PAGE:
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Statistical behaviour of a proxy of the entropy production rate of the solar photosphere


Academic year: 2021

Condividi "Statistical behaviour of a proxy of the entropy production rate of the solar photosphere"


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DOI 10.1393/ncc/i2019-19008-y

Colloquia: SoHe3 2018

IL NUOVO CIMENTO 42 C (2019) 8

Statistical behaviour of a proxy of the entropy production rate of

the solar photosphere

G. Viavattene(1)(∗), F. Berrilli(1), G. Consolini(2), D. Del Moro(1), F. Giannattasio(3), L. Giovannelli(1) and V. Penza(1)

(1) Universit`a degli Studi di Roma “Tor Vergata” - Via della Ricerca Scientifica, 1, 00133 Rome, Italy

(2) INAF, Istituto di Astrofisica e Planetologia Spaziali (INAF-IAPS) - Via del Fosso

del Cavaliere, 100, 00133 Rome, Italy

(3) Istituto Nazionale di Geofisica e Vulganologia (INGV) - Via di Vigna Murata, 605,

00143 Rome, Italy

received 28 December 2018

Summary. — The solar photosphere provides an incomparable laboratory to study turbulent convection in a dissipative non-equilibrium system. The evaluation of the entropy production rate on the solar photosphere and its probability distribution are the key issues for studying the non-equilibrium dynamics of the solar convec-tion. The local entropy production rate is not offhandedly measurable on the solar photosphere, but it can be easily evaluated using the vertical heat flux as a proxy, which is given by the product between the line-of-sight velocity and the surface tem-perature. In this work, we present some preliminary results on statistics of the local entropy production rate via the vertical heat flux, using line-of-sight velocity and temperature maps of the solar photosphere which are derived from high-resolution spectro-polarimetric data making use of the Center of Gravity Method and the Stefan-Boltzmann law.

1. – Introduction

In the great variety of natural systems in a non-equilibrium state, the turbulent solar convection is among the most interesting. Convection occurs in an internal layer of the Sun, the so-called convection zone, but the signature of this process is visible on the solar photosphere as a collection of bright structures, with a typical size of 1 Mm, surrounded by a network of dark lanes [1-4]. The high-resolution spectro-polarimetric data provided by modern ground-based and space telescopes allow us to investigate with unprecedented

(∗) E-mail: giorgio.viavattene@roma2.infn.it



detail the dynamics of the photosphere and use the Sun as a natural laboratory to study the physical nature of the turbulent convection at high Rayleygh number [5-7]. Also, the photospheric motions can drive both the oscillation [8] and the reconnection [9] of small scale flux tubes. These two processes are the most invoked to address the Coronal heating problem.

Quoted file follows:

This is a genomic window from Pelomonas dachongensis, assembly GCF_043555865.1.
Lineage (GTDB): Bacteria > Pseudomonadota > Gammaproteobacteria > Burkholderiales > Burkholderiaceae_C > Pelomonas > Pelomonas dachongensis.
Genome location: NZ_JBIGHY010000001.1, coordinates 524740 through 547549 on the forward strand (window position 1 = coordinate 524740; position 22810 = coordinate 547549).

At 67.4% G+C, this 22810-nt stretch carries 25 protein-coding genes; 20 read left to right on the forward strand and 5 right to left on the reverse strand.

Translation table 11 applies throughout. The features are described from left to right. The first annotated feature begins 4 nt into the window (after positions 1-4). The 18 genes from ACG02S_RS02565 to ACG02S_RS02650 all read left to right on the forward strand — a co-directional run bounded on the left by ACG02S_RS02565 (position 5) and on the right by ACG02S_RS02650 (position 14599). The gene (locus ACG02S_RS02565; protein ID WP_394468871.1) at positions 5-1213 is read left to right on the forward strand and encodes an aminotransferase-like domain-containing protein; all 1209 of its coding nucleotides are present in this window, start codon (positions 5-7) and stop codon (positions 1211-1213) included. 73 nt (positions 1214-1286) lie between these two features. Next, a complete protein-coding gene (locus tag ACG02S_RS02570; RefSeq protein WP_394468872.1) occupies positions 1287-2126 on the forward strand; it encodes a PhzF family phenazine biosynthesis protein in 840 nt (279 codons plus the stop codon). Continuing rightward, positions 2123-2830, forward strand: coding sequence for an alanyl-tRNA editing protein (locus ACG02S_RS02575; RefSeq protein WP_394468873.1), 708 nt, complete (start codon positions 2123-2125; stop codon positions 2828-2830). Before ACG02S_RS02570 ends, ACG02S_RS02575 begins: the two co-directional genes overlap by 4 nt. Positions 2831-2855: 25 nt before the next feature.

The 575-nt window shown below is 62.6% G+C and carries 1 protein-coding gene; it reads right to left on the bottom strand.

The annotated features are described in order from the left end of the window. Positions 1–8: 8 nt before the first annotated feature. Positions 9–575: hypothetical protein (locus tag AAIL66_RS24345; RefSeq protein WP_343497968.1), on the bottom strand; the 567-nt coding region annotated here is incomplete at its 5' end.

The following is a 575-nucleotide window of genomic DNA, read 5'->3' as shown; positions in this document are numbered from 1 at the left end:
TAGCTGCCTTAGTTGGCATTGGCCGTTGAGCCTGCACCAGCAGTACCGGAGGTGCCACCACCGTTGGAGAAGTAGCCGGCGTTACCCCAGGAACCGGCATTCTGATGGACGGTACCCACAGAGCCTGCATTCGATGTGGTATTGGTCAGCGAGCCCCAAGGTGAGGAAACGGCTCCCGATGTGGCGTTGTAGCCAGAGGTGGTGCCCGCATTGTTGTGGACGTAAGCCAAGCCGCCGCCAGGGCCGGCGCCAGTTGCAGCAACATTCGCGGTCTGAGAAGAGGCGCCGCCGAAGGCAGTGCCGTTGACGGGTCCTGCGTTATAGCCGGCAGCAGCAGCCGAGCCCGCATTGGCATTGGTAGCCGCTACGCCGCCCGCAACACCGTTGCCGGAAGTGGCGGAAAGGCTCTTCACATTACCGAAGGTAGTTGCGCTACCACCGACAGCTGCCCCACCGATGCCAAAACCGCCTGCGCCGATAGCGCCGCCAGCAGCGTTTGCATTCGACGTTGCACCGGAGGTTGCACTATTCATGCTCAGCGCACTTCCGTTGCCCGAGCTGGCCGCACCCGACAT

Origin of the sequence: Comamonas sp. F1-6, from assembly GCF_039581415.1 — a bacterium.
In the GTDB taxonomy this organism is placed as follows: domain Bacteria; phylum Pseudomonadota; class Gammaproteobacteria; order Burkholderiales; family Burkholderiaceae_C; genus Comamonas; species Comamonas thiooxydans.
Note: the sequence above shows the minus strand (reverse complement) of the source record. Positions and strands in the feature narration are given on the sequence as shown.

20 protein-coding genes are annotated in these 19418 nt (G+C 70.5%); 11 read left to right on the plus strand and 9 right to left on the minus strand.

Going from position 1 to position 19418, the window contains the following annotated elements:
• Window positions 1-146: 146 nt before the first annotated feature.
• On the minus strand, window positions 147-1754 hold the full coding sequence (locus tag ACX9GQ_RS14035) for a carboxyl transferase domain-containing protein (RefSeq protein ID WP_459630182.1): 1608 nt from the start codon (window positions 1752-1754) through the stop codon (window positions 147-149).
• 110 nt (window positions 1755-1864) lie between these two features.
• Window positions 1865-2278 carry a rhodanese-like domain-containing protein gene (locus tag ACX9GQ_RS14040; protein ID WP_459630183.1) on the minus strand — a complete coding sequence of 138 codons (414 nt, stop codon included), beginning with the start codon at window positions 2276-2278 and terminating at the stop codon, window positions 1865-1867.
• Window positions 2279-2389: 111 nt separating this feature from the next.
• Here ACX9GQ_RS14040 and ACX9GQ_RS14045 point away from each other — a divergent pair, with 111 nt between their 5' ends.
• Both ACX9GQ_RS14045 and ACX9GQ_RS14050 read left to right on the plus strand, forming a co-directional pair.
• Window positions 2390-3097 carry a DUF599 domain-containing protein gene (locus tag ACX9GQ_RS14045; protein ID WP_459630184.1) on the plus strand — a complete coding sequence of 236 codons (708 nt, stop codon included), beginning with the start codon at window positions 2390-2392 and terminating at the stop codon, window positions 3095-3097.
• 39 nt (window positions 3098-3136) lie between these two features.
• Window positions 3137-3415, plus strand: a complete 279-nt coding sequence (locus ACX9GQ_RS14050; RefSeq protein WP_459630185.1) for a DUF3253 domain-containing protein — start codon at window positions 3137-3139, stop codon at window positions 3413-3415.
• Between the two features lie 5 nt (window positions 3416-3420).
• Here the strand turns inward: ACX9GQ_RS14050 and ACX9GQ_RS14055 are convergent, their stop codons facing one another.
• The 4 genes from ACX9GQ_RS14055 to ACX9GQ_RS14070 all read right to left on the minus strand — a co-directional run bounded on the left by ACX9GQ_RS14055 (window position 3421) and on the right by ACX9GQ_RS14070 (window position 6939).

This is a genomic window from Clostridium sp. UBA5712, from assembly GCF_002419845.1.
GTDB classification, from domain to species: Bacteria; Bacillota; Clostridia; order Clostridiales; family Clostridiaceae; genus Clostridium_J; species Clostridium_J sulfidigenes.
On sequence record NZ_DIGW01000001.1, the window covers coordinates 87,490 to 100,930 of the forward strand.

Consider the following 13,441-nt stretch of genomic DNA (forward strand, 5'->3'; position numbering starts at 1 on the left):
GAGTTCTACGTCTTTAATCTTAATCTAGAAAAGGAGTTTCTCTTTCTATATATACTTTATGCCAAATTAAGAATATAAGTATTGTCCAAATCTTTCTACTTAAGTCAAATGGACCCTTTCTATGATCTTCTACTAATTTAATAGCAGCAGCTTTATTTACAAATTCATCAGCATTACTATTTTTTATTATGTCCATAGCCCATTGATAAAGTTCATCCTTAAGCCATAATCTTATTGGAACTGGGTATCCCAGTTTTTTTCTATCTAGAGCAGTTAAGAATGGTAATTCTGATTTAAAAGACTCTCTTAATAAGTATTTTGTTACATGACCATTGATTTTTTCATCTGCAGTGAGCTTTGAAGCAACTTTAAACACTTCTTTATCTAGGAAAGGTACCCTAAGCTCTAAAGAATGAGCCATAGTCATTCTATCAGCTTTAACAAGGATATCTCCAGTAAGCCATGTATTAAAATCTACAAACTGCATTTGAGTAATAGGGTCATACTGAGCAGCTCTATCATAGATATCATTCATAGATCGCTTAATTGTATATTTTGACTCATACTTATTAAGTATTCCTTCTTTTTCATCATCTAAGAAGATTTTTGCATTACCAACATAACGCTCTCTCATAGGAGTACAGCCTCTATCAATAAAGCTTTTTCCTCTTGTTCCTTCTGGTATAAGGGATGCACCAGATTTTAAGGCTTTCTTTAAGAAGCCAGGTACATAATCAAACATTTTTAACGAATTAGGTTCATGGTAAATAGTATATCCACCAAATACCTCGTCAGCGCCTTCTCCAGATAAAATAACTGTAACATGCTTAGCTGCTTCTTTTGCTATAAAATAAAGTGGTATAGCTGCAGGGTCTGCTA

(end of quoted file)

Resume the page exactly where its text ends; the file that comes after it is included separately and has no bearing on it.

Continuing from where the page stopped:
Turbulent convection can be viewed as a dissipative process near a Non-Equilibrium Steady State (NESS) and the Sun provides an unequaled laboratory to perform the anal-ysis of the entropy production rate characteristics in these systems. A reliable approach to characterize natural systems in a non-equilibrium state, is the analysis of their entropy production rate σ(r, t) [10], which can be quantified as:

σ(r, t) = i

Ji(r, t)Xi(r, t) > 0


where Ji(r, t) is a generic thermodynamic flux quantity and Xi(r, t) is the associated

generalized thermodynamic force or affinity, the i index accounts for the different contri-butions to the entropy production rate, and r is the position t is the time.

2. – Evaluating a proxy of the entropy production rate

Since the solar surface convection is a good example of NESS, following [11, 12], we can evaluate the local entropy production rate σ(r, t) directly from the vertical heat flux

jz(r, t), assuming that the transport occurs mainly in the vertical (radial) direction: σ(r, t)≈ V0jz(r, t)∇z  1 T  (2)

where V0 is the volume over which the local properties are evaluated and∇z



 is the vertical gradient of the temperature T which is responsible for maintaining the convec-tion. Here, the local vertical heat flux is used as a proxy of the local entropy production rate and it can be computed as follows:

jz(r, t)≈ vLoS(r, t)δT (r, t)


where vLoS(r, t) is the plasma velocity along the line-of-sight (LoS) and δT (r, t) = T (r, t)− T0, with T0 being the average bulk temperature.

3. – Dataset and data analysis

The dataset used has been acquired on November 21st 2006 with the Interferomet-ric BIdimensional Spectropolarimeter (IBIS [13, 14]), a high spectral resolution instru-ment based on Fabry-Perot interferometers, see e.g. [15-21], installed at the Dunn Solar Telescope (DST), located in National Solar Observatory (NSO), New Mexico. For this dataset, IBIS acquired the Stokes profiles in the spectral region containing the Fe I 630.15 nm and 630.25 nm lines and co-spatial broadband images in a nearby spectral region. The FoV imaged by the instrument is 40×40 arcsec2, which corresponds approximately on the solar surface to 30×30 Mm2, approximately at the solar disk center, so in our dataset the radial direction coincide with the LoS direction. The spatial resolution is 0.17 arcsec, corresponding to 120 km on the solar surface, the time resolution is 89